Negative income tax

The idea of a ‘universal income’ or ‘negative income tax’ is a proposal that gives people a certain amount of money instead of giving them welfare. It takes everybody and treats them the same, a negative income tax applies a tax rate to a persons situation and depending on your income you either pay tax or receive a top up.

It’s important to note that the ‘minimum’ is not the same as ‘making equal to’ the point at which you start to pay tax. It’s an interesting idea but one which may have practical challenges if implemented.

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Newstalk: Pat Kenny Show on variable rates

We were asked to speak with Pat Kenny today about variable rates and the government plan to intervene to make banks drop them. This was, after considering various pieces of evidence shown to be a deeply political rather than pragmatic move. We also demonstrated that there are documents which the Minister for Finance had drafted up with the banks specifically stating that he would not intervene on matters of pricing, the recent round of ‘meetings’ is in direct contravention of that.

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Property Conference, Thursday 30th of April 2015

We’ll be one of the speakers at a property conference being held in UCD tomorrow which is expected to have about 700 attendees.

Our talk is titled ‘Mortgages, Property & why we can’t have nice things’. It’s a look at intertwined aspects of the financial and property markets as well as why some of these issues occur and will continue to occur.

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RTE Drivetime: ‘Talking Money’ on mortgage rates, 20th April 2015

On talking money we looked at mortgage rates, where they are, where they are headed and what the best choice might be for people who are trying to decide what is best for their personal situation.

It’s a tricky question, rates can and do go up and down, but we believe the long term trend is for rates to go lower, in fact, that trend has already been occurring and there isn’t anything that seems in a position to stop it from happening. This is good news for borrowers (not so good for deposit savers!).

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RTE Drivetime: ‘Talking Money’ on Quantitative Easing, 30th March 2015

Quantitative Easing or ‘QE’ for short, is a process where Central Banks buy assets from commercial banks and it is known to bring down bond yields and drive up other asset values.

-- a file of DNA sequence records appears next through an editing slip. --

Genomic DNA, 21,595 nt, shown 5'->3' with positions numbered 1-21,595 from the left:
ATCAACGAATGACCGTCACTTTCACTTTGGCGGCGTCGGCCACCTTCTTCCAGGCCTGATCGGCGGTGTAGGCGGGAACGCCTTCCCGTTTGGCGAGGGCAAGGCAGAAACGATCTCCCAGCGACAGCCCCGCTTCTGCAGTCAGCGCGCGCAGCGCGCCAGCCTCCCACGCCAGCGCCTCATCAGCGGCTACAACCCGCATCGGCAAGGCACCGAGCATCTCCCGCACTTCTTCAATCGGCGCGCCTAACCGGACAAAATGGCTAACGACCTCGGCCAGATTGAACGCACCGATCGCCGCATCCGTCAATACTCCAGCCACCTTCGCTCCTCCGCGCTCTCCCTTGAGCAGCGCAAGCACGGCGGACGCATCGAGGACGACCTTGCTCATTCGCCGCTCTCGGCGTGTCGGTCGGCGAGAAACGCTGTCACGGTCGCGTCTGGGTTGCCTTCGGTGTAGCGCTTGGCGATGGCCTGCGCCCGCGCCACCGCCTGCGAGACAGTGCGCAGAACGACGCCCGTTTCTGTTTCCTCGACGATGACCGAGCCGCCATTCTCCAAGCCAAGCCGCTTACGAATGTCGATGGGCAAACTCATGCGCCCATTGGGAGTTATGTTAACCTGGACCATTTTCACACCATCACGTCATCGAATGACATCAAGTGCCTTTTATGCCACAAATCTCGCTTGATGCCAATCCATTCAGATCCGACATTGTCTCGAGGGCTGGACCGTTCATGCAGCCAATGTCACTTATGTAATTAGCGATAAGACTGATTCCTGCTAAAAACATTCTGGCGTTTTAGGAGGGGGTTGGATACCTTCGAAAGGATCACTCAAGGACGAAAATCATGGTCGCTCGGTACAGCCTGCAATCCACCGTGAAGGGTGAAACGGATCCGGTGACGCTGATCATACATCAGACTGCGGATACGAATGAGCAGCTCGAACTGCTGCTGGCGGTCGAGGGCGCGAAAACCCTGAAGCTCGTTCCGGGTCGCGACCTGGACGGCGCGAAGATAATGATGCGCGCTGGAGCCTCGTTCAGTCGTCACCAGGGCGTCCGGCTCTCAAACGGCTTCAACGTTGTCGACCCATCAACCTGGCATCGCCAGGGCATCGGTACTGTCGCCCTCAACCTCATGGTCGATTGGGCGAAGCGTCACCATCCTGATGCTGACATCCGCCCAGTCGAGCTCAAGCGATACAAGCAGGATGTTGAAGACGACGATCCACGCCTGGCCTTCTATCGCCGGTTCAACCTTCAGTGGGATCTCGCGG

This has begun in Europe and on Talking Money we looked at some of the effects it may have and the issues that such a highbrow economic issue raises for regular people.

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RTE Drivetime: ‘Talking Money’ Buy a car, not a clunker 16th March 2015

Cars are one of the larger non-housing purchases people make. They are expensive to own and maintain and the shortage of car purchases during the downturn has meant that second hand car prices are quite high now.

This week on talking money we looked at some of the practicalities around buying a car, the price of buying new and some of the things to look out for.

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The sums behind ‘taxing’ the banks into a rate cut

Yesterday we were on the Sean O’Rourke show discussing variable rates on RTE Radio. We mentioned how doubling the ‘tax’ on banks won’t actually change anything. The mechanisms were briefly covered and we got a few emails asking for clarification so here it is.

The ‘levy’ was part of the Finance Act 2014 which imposed a new annual levy on financial institutions aiming to raise €150 million per annum for 3 years.

This sum is payable on October the 20th in each year (2014-2016) and it applies to a financial institution that is the holder of an Irish (or equivalent EU) banking licence or is an Irish (or equiv EU) building society that was obliged to pay DIRT – unless the amount required to pay in 2011 was not more than 100k.

The main outcry is centred on variable rates for primary home dwellers in particular. So how much of that debt is out there?

We know there are about 300,000 ‘loans’ but the quantum of debt is €39.638m which is about €3bn …

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RTE Today with Sean O’Rourke on mortgage rates

We were speaking with Sean O’Rourke about mortgage rates, that they were falling as part of a trend and that new moves to force them down would likely not work. It came on the back of a piece by Conor Pope in the Irish Times that quoted us in the article entitled ‘New bank levy could see mortgage rates rise not fall‘.

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